Do you find new customers are overwhelmed during onboarding? Do you repeat the same things over and over because customers just don’t remember what you told them in the first place? To make things easier from day one, use visuals. Neuroscience tell us that images are better than text for customer onboarding.
In my popular article, The Neuroscience of Onboarding, I share how brain science comes into play during customer onboarding. In order to build trusting relationships with new customers, you need to address how people deal with first impressions, confirmation bias, and buyers' remorse. It turns out that neuroscience is also involved with how you communicate important information during onboarding, implementation, and beyond. That’s because our brains process visual information more quickly and more easily than text.
Customers are overwhelmed
I work with companies that sell complex software. In order for success to be possible, there is data to migrate, APIs to connect, customizations to be made, and new processes and technology to learn and use. These can be formidable for new customers, especially when they aren’t tech savvy. Your new users are likely overwhelmed in the early days of purchasing a new solution and all that it entails for their business.
When you throw long task lists and complicated requirements at new customers, they can’t process the information. Communications Designer, Dr. Echo Rivera, indicates it’s easy to send new customers into cognitive overload during onboarding because, “Our working memory is that space where we're processing, thinking, and trying to fit that new bit of info into its new ‘home’ in our brains. It's really easy for us to get overwhelmed during this process—especially if there are distractions, we're tired, or get confused.”(1)
Communicate with visuals
If you want to retain your customers, you need to understand how they learn and retain the details you share with them. That’s where visuals come in. I’m sure you know the phrase, “a picture is worth a thousand words.” That’s because the human brain processes visuals up to 60,000 times faster than text.(2) Research shows that people pay attention, understand what you tell them, and use that information effectively when you show them images.(3)
I learned from Customer Success expert Ed Powers that the brain is essentially an association machine. “It’s easier for the brain to connect an image (or framework) with an abstract concept than it is describing it using language and text.” Ed shared with me. The reason is symbols are much faster and easier to process by our intuitive subconscious than our effortful conscious brains. Visuals are so effective because about 80% of our sensory computing power is visual processing. A study conducted on active learning showed that 10-20% of the participants were able to remember spoken and written information while over 50% of visuals and images was remembered.(4) Words and text are stored in short-term memory while images are stored in long-term memory.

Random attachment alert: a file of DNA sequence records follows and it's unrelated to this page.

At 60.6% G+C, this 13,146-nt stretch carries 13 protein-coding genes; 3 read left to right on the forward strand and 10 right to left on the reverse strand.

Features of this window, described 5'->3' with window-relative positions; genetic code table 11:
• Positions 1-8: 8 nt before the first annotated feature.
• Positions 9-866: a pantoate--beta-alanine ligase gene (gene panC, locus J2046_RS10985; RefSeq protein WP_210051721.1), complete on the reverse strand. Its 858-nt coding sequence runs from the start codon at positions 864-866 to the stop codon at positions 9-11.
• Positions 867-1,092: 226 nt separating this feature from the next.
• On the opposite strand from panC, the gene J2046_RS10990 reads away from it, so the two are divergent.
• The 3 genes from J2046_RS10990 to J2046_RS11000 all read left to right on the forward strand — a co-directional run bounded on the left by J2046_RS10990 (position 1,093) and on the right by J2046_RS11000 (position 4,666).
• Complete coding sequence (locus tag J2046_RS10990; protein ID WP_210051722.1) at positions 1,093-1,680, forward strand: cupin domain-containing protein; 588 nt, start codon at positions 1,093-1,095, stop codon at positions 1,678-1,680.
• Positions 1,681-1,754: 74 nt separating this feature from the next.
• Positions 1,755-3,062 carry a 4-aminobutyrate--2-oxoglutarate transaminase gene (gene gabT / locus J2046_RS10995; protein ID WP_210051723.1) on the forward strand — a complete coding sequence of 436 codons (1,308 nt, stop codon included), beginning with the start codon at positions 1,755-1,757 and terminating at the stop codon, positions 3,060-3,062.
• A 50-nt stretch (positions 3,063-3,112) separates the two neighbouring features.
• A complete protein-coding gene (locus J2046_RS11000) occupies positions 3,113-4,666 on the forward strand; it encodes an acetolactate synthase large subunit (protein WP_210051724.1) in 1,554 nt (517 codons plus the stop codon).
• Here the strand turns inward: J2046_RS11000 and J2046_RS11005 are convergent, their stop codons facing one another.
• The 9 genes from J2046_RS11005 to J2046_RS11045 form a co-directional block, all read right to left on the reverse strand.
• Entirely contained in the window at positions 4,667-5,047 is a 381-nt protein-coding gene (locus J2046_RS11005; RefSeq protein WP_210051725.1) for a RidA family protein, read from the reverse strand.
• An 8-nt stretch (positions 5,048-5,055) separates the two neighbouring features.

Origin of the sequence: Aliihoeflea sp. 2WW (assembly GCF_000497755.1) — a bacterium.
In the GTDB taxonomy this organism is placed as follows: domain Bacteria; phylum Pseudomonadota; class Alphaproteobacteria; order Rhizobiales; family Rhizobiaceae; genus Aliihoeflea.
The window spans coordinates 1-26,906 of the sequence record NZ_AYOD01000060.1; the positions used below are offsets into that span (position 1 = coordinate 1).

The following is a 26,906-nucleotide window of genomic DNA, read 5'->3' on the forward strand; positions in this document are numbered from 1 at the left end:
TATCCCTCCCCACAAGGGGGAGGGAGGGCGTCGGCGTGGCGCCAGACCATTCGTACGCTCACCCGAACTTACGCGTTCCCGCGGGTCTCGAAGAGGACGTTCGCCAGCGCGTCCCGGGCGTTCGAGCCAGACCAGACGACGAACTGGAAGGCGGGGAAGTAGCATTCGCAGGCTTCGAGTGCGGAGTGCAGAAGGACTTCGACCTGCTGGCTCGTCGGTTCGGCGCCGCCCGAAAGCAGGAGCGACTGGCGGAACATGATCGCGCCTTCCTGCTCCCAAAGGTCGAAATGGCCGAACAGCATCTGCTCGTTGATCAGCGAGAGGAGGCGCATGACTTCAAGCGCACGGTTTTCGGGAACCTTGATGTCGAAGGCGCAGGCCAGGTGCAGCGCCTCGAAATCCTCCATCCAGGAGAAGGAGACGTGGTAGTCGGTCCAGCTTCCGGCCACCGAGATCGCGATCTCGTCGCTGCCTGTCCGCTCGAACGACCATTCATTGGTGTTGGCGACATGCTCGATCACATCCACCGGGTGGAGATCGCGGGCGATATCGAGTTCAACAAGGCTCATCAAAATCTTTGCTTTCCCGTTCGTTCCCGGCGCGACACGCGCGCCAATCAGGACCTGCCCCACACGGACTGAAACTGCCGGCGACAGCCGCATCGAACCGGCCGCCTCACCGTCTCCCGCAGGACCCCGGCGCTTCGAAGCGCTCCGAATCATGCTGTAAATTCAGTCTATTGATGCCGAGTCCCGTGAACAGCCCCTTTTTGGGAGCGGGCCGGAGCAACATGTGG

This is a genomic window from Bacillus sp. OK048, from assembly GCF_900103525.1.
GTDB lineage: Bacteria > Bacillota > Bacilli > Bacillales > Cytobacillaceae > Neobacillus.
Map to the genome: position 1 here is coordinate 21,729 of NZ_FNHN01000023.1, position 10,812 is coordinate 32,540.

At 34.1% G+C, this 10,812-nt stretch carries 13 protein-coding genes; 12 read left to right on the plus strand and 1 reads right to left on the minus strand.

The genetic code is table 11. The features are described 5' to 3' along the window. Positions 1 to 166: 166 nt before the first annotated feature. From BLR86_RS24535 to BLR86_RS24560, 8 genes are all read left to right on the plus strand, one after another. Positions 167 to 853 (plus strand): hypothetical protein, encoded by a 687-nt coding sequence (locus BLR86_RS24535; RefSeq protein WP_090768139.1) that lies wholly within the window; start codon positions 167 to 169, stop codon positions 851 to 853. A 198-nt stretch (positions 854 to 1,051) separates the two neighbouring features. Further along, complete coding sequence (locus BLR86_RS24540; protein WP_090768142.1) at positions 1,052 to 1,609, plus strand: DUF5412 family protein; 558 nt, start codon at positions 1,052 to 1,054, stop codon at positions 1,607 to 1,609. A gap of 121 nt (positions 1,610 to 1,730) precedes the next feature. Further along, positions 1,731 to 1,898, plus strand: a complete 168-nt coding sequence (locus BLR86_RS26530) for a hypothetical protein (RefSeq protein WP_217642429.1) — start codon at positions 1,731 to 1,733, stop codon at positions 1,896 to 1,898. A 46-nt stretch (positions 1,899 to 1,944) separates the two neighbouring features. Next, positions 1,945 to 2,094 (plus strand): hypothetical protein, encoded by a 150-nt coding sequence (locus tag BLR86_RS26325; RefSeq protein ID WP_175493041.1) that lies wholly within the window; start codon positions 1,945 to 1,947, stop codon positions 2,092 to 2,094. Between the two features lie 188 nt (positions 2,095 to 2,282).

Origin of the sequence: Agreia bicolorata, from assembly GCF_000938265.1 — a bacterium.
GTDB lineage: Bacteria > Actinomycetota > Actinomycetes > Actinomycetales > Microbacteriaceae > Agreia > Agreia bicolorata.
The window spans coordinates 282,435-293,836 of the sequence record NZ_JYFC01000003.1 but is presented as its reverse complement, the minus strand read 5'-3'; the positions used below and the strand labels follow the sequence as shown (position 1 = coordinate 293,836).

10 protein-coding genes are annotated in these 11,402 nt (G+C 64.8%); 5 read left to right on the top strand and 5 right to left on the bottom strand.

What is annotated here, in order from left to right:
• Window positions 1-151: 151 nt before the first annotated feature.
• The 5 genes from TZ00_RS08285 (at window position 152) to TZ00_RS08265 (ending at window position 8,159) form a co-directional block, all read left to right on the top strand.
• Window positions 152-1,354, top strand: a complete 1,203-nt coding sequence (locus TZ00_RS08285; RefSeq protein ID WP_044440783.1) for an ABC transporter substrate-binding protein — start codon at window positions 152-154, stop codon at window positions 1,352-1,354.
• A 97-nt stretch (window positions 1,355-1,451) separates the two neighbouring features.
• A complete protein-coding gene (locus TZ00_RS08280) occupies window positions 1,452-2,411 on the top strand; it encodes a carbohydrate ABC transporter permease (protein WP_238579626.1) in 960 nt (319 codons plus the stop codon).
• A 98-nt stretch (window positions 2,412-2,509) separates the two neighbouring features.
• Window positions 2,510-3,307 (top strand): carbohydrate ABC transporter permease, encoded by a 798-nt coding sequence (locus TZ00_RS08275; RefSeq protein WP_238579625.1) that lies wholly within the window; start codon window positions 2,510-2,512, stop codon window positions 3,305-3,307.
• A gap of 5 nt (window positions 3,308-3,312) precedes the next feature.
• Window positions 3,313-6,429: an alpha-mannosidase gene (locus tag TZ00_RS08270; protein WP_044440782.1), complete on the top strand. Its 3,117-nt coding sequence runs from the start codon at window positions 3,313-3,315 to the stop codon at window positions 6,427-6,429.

Take a look at the image below, “Humans Loves Good Visuals.” It pretty much sums up the many letters, words, and paragraphs I use in this article to communicate how important visuals are. In fact, you probably will retain what is communicated in that image longer than these words you are reading now. Strategy expert, Melissa Majors, told me that our brains process every letter we see as a separate image. When you see images, you remember what you learned faster.(5) Since it’s easier to process a visual signal more quickly than to read a sentence or a paragraph full of text, use visuals to share important information with your customers.
Take the time to create simple images
Save time when you communicate with customers by taking the time to create images. Start with basic images to show the journey you are on together, then build on them as you progress on your journey. In addition, include simple diagrams that illustrate the integrations and connections required to go live with your product. I often use the smart art features in most presentation applications. Once I have basic images, I work with graphic designers and marketing teams to make the images look fabulous. Below are examples using my Orchestrated Onboarding(TM) framework.
Convey what happens at each stage.
Create a branded image.
Show the progress
Keep new and existing customers engaged along the onboarding journey and beyond. Leverage images to communicate important information such as milestones, deliverables, key points along the journey, and to show how far you have come. When you show customers their progress visually you actually keep them more engaged. It’s like the tug at the end of a race. Even though you’re tired, when you see the finish line you suddenly get a burst of energy to drive yourself forward. Well, it’s the same for customers when you show them how close you are to go live and other milestones. This phenomenon is called the “goal gradient effect.”(6)
Show progress along the journey.
Rather than playing tug-of-war with new customers, leverage neuroscience to align with the way brains process information. Move away from the overwhelm of too much text and toward images that convey important information during onboarding and implementation. Your customers will appreciate you for it.